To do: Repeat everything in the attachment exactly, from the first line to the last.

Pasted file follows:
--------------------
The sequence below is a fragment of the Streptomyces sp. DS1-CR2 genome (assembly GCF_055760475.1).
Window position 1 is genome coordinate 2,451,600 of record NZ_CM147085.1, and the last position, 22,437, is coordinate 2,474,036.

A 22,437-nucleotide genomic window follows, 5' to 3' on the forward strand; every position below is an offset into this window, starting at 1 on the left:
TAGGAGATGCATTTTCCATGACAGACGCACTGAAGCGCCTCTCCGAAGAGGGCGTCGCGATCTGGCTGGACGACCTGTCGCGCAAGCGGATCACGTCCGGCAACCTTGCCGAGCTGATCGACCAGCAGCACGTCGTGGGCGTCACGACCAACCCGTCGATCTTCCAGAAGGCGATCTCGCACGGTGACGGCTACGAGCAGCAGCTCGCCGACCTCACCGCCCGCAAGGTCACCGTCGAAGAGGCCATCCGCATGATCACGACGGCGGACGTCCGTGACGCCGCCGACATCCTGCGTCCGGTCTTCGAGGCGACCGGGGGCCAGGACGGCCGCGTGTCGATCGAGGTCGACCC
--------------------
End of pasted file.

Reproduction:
The sequence below is a fragment of the Streptomyces sp. DS1-CR2 genome (assembly GCF_055760475.1).
Window position 1 is genome coordinate 2,451,600 of record NZ_CM147085.1, and the last position, 22,437, is coordinate 2,474,036.

A 22,437-nucleotide genomic window follows, 5' to 3' on the forward strand; every position below is an offset into this window, starting at 1 on the left:
TAGGAGATGCATTTTCCATGACAGACGCACTGAAGCGCCTCTCCGAAGAGGGCGTCGCGATCTGGCTGGACGACCTGTCGCGCAAGCGGATCACGTCCGGCAACCTTGCCGAGCTGATCGACCAGCAGCACGTCGTGGGCGTCACGACCAACCCGTCGATCTTCCAGAAGGCGATCTCGCACGGTGACGGCTACGAGCAGCAGCTCGCCGACCTCACCGCCCGCAAGGTCACCGTCGAAGAGGCCATCCGCATGATCACGACGGCGGACGTCCGTGACGCCGCCGACATCCTGCGTCCGGTCTTCGAGGCGACCGGGGGCCAGGACGGCCGCGTGTCGATCGAGGTCGACCC